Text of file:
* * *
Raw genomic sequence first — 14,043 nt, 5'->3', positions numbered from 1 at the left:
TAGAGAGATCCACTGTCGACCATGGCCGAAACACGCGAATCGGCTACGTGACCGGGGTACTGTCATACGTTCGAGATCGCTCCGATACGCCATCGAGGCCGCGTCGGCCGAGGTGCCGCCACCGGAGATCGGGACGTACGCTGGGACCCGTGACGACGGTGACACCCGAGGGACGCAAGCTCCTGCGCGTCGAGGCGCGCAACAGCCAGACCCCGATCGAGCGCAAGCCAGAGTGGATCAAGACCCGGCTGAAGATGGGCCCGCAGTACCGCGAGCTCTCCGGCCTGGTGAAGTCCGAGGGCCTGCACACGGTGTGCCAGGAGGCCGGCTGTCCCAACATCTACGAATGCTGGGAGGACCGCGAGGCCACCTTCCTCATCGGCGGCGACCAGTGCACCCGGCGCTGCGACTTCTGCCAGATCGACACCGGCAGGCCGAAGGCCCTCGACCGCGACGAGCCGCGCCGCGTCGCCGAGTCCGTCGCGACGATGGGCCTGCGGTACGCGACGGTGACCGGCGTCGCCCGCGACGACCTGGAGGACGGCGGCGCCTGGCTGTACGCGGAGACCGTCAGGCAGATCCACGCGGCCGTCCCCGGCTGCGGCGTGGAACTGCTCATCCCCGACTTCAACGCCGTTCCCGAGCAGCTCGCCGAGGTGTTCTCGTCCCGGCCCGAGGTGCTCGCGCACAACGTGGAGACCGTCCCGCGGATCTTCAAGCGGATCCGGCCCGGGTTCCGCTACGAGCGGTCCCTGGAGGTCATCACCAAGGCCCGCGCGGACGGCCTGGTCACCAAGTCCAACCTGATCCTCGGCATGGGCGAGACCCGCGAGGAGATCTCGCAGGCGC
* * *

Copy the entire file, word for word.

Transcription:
Raw genomic sequence first — 14,043 nt, 5'->3', positions numbered from 1 at the left:
TAGAGAGATCCACTGTCGACCATGGCCGAAACACGCGAATCGGCTACGTGACCGGGGTACTGTCATACGTTCGAGATCGCTCCGATACGCCATCGAGGCCGCGTCGGCCGAGGTGCCGCCACCGGAGATCGGGACGTACGCTGGGACCCGTGACGACGGTGACACCCGAGGGACGCAAGCTCCTGCGCGTCGAGGCGCGCAACAGCCAGACCCCGATCGAGCGCAAGCCAGAGTGGATCAAGACCCGGCTGAAGATGGGCCCGCAGTACCGCGAGCTCTCCGGCCTGGTGAAGTCCGAGGGCCTGCACACGGTGTGCCAGGAGGCCGGCTGTCCCAACATCTACGAATGCTGGGAGGACCGCGAGGCCACCTTCCTCATCGGCGGCGACCAGTGCACCCGGCGCTGCGACTTCTGCCAGATCGACACCGGCAGGCCGAAGGCCCTCGACCGCGACGAGCCGCGCCGCGTCGCCGAGTCCGTCGCGACGATGGGCCTGCGGTACGCGACGGTGACCGGCGTCGCCCGCGACGACCTGGAGGACGGCGGCGCCTGGCTGTACGCGGAGACCGTCAGGCAGATCCACGCGGCCGTCCCCGGCTGCGGCGTGGAACTGCTCATCCCCGACTTCAACGCCGTTCCCGAGCAGCTCGCCGAGGTGTTCTCGTCCCGGCCCGAGGTGCTCGCGCACAACGTGGAGACCGTCCCGCGGATCTTCAAGCGGATCCGGCCCGGGTTCCGCTACGAGCGGTCCCTGGAGGTCATCACCAAGGCCCGCGCGGACGGCCTGGTCACCAAGTCCAACCTGATCCTCGGCATGGGCGAGACCCGCGAGGAGATCTCGCAGGCGC